Coffee shop owners are a creative and talented bunch. There is so much competition and so many factors that go into the operation that it takes a special type of person to make the leap into the industry. For most, it starts with a passion for coffee and community. But there is so much more that goes into starting a great coffee shop.
Like most businesses, the interior design and efficient use of space is a vital step towards success. Cafés, in particular, must battle with real estate constraints. Coffee shops benefit from being in urban areas with high foot traffic. But it comes with a high price tag. So many coffee businesses are forced to get creative and design their café for areas with less square footage. With it, they must find the perfect balance between the espresso/pastry counter space, food and beverage storage, roasting equipment, and customer dining space. So consider these coffee shop designs for small spaces. Hopefully, you’ll find some inspiration, and let us know about your own experience!
Coffee shops are a big draw for students, remote workers, and readers. With the constant flow of caffeine, a good atmosphere, and a strong wifi connection, many coffee shops are ideal spots to post up for 6+ hours. Unfortunately, if you have a small café, you can’t afford to have people taking up a precious spot for that long.
There are several ways to discourage this type of behavior from your customers:
- Make certain spots laptop free areas.
- Turn off the wifi or set a time limit for connection.
- Eliminate power outlets on the floor area.
- Offer time-limited wifi codes with every purchase.
- Politely ask people to leave.
These may sound too aggressive (or perhaps passive-aggressive), but for many coffee shop owners, they’ve worked. Turning tables more quickly allows for more customers to come through your doors. And with the average transaction for most coffee shops being lower than other industries, increasing your customer base is critical. Even if you lose a few regulars who get upset by the rule changes, you’re likely to turn a bigger profit in the end.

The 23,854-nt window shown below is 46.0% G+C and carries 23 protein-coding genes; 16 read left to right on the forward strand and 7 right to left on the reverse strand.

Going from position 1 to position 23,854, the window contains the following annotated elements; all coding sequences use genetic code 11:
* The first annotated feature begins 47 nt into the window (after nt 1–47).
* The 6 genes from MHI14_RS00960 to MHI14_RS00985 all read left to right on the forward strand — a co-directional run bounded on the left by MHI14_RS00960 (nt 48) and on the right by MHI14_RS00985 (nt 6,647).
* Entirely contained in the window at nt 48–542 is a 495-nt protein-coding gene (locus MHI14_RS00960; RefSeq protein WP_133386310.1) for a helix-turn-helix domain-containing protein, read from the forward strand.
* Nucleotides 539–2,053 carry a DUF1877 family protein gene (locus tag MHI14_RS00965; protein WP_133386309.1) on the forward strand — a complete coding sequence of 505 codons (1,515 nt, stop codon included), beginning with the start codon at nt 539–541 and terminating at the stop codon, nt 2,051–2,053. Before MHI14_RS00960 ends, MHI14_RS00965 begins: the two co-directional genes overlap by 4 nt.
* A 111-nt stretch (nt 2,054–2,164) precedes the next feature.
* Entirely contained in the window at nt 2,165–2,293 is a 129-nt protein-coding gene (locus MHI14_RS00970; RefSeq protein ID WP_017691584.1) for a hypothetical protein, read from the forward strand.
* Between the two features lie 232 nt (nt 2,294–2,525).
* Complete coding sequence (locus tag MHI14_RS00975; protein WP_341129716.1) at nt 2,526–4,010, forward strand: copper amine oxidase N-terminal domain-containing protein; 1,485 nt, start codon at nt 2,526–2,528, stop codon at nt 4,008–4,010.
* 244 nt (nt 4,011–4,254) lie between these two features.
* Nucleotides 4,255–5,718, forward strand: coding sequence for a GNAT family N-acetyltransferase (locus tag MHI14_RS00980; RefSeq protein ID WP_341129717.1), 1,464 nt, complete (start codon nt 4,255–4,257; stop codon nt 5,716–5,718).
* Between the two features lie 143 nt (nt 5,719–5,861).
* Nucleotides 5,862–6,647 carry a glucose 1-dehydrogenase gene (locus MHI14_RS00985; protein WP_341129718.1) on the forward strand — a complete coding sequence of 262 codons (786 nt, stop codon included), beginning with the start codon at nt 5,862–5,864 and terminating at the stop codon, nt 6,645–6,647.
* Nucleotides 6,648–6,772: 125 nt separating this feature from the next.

Whether it’s a drive-thru or just a walk-up window, keeping some quick-service outside of the shop is a great way to reduce congestion inside.
To-go windows also add convenience for the customer in a hurry. With the rapid growth of take-out cafés, more consumers expect ridiculously fast service. While most small coffee shops won’t be able to compete with Starbucks’ pre-order loyalty program, a simple additional window will still attract a new segment of customers.
Small cafés don’t have the luxury of adding any design element that they want. Space is a limiting factor, but there are ways to make the shop your own without taking on huge design projects.
Use your wall space to highlight local artists or other art that you enjoy. Add other accents that highlight your city or state. Consumers, now more than ever, appreciate coffee shops that stay true to their roots and are fixtures of the community, so don’t be afraid to show it off.
If you have a little extra room, create a small corner that can be a stage for local talent, like singer-songwriters, poets, or other creatives.